Korean Won Rises for Second Day as Rate-Cut Bets Recede

  • Government bonds decline after BOK says rate is supportive
  • BOK kept benchmark rate at record-low 1.5% last week

The won rose for a second day as bets on further monetary easing in South Korea fade before the Federal Reserve meets to review policy.

The current interest rate is supportive of the economy, Bank of Korea Governor Lee Ju Yeol said Friday after policy makers unanimously decided to keep the seven-day repurchase rate at a record-low 1.5 percent. The Bloomberg Dollar Spot Index, which measures the greenback against 10 peers, fell for a third day before the Fed meets this week to discuss whether to raise borrowing costs for the first time in almost a decade, which would reduce the allure of emerging-market assets.

The won rose 0.1 percent to close at 1,183.23 a dollar in Seoul, data compiled by Bloomberg show. The currency earlier reached 1,177.48, the highest since Sept. 2, paring this year’s decline to 7.8 percent.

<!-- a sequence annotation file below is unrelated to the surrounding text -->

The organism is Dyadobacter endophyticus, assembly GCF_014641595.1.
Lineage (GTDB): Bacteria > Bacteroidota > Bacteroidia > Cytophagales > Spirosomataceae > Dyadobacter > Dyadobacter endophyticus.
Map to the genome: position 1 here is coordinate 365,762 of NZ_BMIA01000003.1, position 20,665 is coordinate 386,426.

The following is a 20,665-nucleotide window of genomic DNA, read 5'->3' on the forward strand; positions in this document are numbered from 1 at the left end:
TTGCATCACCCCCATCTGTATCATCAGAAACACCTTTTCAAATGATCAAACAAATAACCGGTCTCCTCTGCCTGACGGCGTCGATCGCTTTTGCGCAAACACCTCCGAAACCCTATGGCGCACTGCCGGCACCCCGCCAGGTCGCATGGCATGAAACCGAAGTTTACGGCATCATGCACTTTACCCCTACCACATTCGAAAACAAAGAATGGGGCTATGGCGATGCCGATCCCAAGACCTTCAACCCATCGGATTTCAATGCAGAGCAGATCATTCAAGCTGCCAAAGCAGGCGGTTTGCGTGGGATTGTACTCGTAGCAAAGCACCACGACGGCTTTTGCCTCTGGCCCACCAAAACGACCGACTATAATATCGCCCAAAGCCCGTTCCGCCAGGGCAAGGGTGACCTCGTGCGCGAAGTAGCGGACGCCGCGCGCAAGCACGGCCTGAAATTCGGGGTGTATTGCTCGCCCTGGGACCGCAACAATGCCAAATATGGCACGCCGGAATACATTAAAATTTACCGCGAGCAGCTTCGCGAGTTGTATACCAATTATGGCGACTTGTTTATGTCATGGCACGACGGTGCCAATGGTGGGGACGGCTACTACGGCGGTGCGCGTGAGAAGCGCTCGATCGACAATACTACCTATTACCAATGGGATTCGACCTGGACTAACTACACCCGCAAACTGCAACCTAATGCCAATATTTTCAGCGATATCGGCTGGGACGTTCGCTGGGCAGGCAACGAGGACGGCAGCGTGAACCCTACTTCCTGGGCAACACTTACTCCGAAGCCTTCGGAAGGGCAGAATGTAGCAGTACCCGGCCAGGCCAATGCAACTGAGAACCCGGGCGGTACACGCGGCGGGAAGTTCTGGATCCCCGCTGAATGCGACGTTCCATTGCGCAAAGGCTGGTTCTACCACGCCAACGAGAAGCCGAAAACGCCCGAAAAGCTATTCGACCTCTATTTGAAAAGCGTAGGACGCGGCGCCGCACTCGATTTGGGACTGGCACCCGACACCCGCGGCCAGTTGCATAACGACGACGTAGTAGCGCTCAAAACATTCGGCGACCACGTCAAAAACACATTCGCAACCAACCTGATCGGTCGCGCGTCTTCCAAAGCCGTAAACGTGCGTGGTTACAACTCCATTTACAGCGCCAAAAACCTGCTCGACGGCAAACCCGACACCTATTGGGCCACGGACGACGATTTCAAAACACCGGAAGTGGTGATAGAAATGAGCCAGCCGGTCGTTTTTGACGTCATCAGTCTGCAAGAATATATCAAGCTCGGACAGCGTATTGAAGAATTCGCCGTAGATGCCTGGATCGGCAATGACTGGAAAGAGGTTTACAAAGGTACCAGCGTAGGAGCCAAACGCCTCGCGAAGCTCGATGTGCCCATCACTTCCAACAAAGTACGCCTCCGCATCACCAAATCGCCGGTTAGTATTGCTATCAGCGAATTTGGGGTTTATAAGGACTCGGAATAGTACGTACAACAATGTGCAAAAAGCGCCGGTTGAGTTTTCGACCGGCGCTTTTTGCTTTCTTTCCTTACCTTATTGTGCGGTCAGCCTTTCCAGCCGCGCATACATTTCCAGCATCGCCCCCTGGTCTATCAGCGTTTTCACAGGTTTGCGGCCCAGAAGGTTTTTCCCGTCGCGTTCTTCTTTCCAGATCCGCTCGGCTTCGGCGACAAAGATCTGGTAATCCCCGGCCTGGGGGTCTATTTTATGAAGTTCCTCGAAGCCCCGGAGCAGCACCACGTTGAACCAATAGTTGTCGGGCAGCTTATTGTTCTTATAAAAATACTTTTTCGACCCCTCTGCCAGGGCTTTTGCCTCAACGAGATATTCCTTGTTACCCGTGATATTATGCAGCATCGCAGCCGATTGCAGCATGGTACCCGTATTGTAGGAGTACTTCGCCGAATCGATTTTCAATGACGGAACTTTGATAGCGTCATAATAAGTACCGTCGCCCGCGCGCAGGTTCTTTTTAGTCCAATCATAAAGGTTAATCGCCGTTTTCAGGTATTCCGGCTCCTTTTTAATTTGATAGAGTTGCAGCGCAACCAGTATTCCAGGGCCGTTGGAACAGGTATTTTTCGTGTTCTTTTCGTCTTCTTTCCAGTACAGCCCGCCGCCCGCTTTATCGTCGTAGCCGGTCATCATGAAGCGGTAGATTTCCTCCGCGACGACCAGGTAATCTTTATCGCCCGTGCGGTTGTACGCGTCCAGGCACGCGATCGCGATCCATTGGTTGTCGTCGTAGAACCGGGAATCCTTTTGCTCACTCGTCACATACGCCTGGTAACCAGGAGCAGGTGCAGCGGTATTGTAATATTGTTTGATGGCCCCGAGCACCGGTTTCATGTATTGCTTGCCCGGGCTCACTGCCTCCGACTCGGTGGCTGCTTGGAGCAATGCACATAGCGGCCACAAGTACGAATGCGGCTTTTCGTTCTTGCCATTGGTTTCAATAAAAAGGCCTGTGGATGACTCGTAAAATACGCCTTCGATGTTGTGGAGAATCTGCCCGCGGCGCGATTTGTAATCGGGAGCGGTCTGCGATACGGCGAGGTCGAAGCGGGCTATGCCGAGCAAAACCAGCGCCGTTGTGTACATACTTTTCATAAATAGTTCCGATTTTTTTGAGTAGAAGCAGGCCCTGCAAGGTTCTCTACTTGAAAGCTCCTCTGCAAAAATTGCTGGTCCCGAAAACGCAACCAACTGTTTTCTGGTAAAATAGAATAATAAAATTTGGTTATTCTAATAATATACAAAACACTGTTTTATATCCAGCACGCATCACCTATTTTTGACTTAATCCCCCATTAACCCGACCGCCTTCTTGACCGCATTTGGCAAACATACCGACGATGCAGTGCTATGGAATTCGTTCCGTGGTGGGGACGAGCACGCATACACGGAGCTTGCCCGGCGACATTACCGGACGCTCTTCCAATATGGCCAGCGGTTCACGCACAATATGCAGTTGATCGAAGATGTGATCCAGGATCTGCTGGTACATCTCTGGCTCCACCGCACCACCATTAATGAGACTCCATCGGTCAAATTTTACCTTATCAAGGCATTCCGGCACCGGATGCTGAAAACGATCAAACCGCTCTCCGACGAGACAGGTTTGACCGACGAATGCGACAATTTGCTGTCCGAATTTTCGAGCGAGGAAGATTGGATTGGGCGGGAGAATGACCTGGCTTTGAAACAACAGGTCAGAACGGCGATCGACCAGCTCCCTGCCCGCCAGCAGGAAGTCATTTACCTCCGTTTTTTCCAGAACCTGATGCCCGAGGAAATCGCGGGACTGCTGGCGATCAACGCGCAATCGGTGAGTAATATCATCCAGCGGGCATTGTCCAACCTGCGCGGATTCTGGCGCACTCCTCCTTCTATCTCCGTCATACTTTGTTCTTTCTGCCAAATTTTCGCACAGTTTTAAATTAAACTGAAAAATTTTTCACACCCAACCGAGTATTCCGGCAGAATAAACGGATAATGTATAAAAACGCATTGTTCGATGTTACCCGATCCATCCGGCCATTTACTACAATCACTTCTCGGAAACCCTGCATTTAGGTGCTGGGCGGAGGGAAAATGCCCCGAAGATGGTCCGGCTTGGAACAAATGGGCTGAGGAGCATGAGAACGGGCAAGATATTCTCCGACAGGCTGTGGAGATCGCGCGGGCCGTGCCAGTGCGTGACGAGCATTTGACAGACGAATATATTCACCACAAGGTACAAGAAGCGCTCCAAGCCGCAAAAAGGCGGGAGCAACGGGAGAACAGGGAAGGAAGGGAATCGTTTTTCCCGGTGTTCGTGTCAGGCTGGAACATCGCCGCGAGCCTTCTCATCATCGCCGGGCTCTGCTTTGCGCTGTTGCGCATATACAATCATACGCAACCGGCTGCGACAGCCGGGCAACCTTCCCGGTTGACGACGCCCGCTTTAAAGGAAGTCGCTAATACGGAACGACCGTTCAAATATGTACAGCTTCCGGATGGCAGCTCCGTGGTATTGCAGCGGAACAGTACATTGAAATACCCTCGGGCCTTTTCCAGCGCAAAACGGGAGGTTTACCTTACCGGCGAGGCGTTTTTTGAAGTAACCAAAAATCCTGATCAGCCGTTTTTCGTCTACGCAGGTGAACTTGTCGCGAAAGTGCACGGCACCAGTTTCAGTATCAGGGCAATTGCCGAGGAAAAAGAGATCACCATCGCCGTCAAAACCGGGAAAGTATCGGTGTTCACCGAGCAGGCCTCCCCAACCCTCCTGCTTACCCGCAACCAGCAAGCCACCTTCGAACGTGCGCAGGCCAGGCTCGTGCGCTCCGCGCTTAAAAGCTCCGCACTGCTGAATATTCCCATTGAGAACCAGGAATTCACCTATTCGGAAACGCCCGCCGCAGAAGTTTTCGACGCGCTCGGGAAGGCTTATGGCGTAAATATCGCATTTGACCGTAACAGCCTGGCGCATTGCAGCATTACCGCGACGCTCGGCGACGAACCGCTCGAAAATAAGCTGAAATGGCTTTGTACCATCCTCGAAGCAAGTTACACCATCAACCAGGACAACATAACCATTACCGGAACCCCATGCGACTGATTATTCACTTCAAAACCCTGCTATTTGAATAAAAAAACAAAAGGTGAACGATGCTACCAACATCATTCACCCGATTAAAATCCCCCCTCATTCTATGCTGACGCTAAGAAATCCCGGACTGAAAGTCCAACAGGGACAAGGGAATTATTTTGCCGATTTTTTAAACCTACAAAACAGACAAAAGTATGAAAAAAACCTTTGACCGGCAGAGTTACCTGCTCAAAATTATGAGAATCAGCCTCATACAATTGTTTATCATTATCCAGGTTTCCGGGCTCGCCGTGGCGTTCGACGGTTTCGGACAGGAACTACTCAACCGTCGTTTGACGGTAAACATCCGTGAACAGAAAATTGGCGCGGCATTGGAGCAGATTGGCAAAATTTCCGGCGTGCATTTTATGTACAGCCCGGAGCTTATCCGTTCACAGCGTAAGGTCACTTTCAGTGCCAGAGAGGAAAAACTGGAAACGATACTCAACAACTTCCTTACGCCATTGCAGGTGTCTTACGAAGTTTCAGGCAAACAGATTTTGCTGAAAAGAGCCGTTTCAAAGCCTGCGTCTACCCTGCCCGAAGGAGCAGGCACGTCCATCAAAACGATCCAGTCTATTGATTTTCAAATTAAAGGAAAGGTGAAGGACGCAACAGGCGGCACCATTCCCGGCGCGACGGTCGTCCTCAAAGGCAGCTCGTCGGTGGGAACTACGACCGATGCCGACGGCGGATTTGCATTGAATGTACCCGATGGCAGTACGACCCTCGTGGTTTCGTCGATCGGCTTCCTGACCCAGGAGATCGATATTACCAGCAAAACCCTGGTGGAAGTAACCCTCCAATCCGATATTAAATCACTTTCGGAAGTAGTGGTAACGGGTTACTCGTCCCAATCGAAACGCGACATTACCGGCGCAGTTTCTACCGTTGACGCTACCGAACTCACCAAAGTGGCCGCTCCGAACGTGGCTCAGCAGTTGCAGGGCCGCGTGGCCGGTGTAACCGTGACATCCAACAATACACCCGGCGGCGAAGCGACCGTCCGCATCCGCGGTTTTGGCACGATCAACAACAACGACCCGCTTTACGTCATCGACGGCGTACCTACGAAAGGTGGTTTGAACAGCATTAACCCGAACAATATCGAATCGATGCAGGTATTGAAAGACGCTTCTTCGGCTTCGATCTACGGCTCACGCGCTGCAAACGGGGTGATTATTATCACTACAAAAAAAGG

"Weakened expectations for rate cuts by the BOK support the won," said Jeon Seung Ji, a currency analyst at Samsung Futures Inc. in Seoul. "Dollar-buying positions will decrease as uncertainties about the outcome of the Fed meeting result make traders cautious."

Any shock to South Korea’s economy from the Fed’s rate increase will be limited, while external risks such as instabilities in emerging markets are significantly high, BOK Governor Lee said Friday. Overseas investors have pulled more than $1.1 billion from South Korean shares this month, while investing a net $279 million in local bonds.

Government bonds fell, with the three-year yield rising one basis point to 1.67 percent, Korea Exchange prices show. The 10-year yield climbed three basis points to 2.27 percent.

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